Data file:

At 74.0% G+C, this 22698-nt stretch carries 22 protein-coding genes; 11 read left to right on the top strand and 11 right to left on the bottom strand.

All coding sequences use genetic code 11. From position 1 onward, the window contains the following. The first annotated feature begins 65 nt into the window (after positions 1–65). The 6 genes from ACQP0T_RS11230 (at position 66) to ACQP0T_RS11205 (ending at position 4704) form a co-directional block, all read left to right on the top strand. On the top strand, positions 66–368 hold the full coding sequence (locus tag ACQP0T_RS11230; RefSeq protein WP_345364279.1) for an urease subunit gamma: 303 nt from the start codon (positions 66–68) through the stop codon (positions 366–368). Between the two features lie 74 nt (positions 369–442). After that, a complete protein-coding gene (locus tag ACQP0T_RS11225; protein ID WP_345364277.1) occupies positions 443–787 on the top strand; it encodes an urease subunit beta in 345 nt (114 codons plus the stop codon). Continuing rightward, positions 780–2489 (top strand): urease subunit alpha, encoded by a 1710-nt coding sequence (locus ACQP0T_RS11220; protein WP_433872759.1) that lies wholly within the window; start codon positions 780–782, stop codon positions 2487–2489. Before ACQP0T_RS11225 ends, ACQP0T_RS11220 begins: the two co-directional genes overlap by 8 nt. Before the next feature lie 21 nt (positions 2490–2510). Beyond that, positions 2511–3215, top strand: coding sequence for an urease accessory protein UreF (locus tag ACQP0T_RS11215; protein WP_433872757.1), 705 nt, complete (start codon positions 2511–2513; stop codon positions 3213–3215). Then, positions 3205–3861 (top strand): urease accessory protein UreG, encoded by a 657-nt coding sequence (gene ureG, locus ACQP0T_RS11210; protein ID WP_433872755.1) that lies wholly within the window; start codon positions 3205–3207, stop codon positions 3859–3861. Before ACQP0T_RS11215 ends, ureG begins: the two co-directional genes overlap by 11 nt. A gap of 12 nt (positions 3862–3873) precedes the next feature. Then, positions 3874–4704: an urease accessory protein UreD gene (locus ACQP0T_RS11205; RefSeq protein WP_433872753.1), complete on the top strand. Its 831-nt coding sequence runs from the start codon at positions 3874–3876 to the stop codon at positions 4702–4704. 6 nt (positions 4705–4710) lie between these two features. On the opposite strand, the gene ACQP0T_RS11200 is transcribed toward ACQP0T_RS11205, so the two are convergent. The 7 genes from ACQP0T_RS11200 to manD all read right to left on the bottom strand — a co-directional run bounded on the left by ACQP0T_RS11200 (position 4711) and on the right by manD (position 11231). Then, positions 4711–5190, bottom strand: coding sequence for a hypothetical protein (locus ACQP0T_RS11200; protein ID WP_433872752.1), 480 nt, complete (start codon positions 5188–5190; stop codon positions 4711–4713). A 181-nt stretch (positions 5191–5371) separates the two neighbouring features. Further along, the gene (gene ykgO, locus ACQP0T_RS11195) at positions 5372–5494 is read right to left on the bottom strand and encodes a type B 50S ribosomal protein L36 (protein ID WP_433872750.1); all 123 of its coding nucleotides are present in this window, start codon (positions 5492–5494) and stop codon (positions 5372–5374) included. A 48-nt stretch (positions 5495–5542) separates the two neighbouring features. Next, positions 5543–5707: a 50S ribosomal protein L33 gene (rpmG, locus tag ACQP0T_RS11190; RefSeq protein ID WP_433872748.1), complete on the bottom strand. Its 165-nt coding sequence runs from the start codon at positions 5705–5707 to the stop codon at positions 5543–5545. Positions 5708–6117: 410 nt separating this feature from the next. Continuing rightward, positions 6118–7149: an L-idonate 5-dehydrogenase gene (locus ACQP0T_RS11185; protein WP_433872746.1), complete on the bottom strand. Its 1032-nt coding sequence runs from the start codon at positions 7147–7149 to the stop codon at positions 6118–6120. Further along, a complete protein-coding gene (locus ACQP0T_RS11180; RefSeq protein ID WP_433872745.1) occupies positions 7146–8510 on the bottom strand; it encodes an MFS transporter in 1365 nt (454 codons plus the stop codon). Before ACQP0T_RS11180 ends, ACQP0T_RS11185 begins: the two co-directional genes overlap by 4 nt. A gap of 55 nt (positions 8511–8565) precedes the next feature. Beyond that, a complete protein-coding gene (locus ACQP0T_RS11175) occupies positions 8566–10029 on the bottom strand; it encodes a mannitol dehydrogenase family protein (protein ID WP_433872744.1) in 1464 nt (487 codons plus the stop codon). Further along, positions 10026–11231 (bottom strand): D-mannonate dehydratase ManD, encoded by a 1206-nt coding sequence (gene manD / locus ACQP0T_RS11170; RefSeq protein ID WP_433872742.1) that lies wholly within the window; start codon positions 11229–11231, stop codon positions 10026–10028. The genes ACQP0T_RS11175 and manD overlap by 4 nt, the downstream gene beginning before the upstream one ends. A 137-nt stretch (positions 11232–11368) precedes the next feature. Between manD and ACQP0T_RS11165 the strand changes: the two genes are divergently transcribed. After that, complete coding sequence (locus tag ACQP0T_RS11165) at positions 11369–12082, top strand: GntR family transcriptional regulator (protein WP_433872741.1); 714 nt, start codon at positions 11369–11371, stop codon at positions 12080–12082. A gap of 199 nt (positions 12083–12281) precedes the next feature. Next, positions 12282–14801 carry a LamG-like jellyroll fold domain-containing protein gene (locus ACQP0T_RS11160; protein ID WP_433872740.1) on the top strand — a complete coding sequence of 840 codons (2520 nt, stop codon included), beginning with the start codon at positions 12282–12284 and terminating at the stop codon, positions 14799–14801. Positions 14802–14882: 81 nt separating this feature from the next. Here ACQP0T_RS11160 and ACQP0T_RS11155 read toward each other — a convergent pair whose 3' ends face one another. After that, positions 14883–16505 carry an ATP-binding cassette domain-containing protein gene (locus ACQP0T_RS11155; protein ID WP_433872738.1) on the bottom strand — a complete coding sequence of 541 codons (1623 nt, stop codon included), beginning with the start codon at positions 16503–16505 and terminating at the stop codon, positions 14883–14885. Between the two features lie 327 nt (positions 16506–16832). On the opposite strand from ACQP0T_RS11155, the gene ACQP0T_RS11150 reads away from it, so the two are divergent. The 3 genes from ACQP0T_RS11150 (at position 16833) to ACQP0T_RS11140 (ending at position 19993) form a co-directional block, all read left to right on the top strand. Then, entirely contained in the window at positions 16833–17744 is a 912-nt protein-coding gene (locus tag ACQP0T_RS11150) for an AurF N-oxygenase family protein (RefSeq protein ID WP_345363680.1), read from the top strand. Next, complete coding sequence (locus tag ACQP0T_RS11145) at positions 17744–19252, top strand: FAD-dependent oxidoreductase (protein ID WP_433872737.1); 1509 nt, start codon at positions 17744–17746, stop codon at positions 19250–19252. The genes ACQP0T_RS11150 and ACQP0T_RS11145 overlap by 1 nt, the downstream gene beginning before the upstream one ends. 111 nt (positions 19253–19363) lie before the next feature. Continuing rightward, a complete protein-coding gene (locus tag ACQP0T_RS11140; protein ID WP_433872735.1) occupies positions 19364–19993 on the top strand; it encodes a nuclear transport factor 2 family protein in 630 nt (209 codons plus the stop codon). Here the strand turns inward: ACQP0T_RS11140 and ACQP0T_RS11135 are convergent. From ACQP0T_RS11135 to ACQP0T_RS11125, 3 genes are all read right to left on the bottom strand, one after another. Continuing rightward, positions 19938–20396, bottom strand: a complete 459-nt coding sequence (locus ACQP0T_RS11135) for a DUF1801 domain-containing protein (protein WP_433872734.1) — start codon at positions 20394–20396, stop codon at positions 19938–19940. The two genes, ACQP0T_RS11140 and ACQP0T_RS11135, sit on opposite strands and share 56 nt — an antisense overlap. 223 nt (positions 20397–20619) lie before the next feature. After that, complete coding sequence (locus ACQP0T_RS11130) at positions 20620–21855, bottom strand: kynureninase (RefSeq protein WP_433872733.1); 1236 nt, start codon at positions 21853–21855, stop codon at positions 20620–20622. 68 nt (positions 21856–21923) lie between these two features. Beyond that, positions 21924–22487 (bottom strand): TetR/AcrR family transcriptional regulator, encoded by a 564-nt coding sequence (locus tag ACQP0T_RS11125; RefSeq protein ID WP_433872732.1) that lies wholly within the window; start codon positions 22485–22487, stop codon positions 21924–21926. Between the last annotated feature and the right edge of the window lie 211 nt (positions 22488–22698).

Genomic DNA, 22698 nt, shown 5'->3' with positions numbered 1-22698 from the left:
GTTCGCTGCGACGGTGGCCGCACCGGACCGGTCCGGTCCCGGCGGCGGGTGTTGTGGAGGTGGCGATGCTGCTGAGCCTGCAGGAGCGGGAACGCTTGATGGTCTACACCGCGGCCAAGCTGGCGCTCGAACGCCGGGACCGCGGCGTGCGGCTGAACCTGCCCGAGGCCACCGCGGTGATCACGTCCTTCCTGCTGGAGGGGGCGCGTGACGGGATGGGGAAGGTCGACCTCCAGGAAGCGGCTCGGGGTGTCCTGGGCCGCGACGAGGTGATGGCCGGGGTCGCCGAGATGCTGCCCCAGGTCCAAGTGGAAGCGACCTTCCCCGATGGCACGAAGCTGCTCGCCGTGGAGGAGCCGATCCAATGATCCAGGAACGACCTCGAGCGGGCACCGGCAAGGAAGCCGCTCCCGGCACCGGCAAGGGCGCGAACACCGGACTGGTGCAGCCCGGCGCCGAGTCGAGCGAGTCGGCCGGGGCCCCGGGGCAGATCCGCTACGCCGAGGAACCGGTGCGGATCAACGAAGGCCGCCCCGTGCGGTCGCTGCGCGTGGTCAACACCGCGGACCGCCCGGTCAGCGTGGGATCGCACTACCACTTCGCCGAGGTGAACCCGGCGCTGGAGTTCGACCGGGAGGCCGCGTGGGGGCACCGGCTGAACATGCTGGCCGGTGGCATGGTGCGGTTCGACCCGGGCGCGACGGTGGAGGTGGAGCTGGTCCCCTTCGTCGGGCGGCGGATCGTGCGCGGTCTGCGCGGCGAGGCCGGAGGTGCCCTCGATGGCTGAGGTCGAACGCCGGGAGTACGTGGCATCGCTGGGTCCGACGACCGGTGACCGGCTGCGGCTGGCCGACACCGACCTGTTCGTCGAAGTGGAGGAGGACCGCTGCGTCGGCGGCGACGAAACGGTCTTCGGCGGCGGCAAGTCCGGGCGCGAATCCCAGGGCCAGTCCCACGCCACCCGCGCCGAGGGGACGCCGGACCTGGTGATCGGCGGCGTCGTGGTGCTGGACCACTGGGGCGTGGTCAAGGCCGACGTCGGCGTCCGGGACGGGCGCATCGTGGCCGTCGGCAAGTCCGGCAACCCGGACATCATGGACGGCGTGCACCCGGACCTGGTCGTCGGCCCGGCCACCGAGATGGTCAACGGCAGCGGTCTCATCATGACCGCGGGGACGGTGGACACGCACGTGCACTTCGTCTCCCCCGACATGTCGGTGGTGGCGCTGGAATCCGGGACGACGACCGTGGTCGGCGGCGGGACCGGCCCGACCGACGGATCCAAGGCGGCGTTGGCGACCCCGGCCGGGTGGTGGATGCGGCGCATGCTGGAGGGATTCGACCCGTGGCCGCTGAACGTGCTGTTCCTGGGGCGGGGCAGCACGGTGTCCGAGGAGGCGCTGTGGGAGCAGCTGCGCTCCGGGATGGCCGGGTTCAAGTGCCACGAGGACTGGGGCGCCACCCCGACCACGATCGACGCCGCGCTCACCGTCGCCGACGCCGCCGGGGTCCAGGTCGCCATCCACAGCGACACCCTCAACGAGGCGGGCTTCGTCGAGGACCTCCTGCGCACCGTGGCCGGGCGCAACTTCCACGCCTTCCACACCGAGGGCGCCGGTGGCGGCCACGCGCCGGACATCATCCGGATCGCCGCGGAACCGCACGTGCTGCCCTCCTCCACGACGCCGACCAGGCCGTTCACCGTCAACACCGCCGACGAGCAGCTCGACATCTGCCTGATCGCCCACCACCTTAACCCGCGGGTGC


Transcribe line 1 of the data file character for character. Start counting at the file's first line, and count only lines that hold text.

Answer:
At 74.0% G+C, this 22698-nt stretch carries 22 protein-coding genes; 11 read left to right on the top strand and 11 right to left on the bottom strand.